Statewide Variety Testing

The UGA CAES Statewide Variety Testing program provides annual performance testing results on Georgia commodities including canola, small grains and forage, corn and silage and field crops.

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Local Weather Network

The Georgia Automated Environmental Monitoring Network collects reliable weather information for agricultural and environmental applications. Each station monitors air temperature, relative humidity, rainfall, solar radiation, wind speed and direction, soil temperature and moisture and atmospheric pressure.

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Extension Publications
Pecan Varieties for Georgia Orchards
(C 898)
The most fundamental step in pecan production is the selection of varieties or cultivars to be planted in the orchard. Planting the wrong pecan variety can be a costly mistake, resulting in considerable expense. This publication includes descriptions and photos of pecan varieties suitable for planting in Georgia orchards.
Establishing a Pecan Orchard
(B 1314)
A well-planned, organized orchard will be more efficient, require less input and offer larger potential returns. Select the orchard location based on its soil type, drainage, water table and land topography. Straight rows in planted orchards make maintenance, irrigation and harvest easier. Tree growth and spacing requirements can also be anticipated for the early planting and subsequent orchard thinnings.
Fertilizer Injectors: Selection, Maintenance and Calibration
(B 1237)
Fertilizer injectors are devices used to apply water-soluble fertilizers, pesticides, plant growth regulators, wetting agents and mineral acids during crop production. They are a vital part of modern greenhouse or nursery operations. Despite the advantages, many growers have had at least one experience with a compromised, damaged or even ruined crop where the cause was traced to a malfunctioning injector. Just like other mechanical devices, proper and frequent maintenance and calibration are crucial steps to ensure optimal injector performance and, thus, healthy crops.
Sprayer Nozzle Selection
(B 1158)
Nozzle selection is one of the most important decisions to be made related to pesticide applications. The type of nozzle affects not only the amount of spray applied to a particular area, but also the uniformity of the applied spray, the coverage obtained on the sprayed surfaces, and the amount of drift that can occur. Each nozzle type has specific characteristics and capabilities and is designed for use under certain application conditions. This publication describes the types that are commonly used for ground application of agricultural chemicals, including flat-fan, even flat-fan and cone nozzle.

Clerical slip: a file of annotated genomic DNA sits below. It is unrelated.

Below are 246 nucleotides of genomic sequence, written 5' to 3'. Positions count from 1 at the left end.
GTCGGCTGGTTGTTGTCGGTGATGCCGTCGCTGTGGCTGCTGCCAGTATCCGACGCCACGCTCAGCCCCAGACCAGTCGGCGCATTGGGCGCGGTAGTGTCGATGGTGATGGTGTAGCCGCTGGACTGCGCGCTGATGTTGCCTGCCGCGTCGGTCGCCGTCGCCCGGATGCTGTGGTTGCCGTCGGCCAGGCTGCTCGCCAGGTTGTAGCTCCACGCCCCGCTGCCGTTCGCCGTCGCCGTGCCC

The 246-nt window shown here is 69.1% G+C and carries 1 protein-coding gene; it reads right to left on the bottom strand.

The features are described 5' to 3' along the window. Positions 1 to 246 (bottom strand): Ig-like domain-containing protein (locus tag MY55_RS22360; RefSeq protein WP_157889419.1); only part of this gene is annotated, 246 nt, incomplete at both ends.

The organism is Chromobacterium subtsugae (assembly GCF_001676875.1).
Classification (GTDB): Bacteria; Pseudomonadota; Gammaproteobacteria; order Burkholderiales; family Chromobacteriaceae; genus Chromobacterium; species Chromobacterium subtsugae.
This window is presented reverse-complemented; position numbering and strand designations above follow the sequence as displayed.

Virginia Buttonweed Identification and Control in Turfgrass
(B 1397)
This publication discusses ways to identify and control Virginia buttonweed, a troublesome broadleaf weed in turfgrasses throughout the Southeast.
Turfgrass Diseases in Georgia: Identification and Control
(B 1233)
This publication is a comprehensive guide to identifying and controlling turfgrass diseases in Georgia.
Reducing Aflatoxin in Corn During Harvest and Storage
(B 1231)
Aflatoxin is a naturally occurring toxin produced by the fungus Aspergillus flavus. The fungus can be recognized by a gray-green or yellow-green mold growing on corn kernels in the field or in storage. Plant stress due to drought, heat or insect damage during fungus growth usually increases aflatoxin levels. Aflatoxin contamination will reduce feeding value and hinder sales. Because it is extremely poisonous to warm-blooded animals even at relatively low levels, grain handling facilities often check for the presence of the toxin before purchasing corn.
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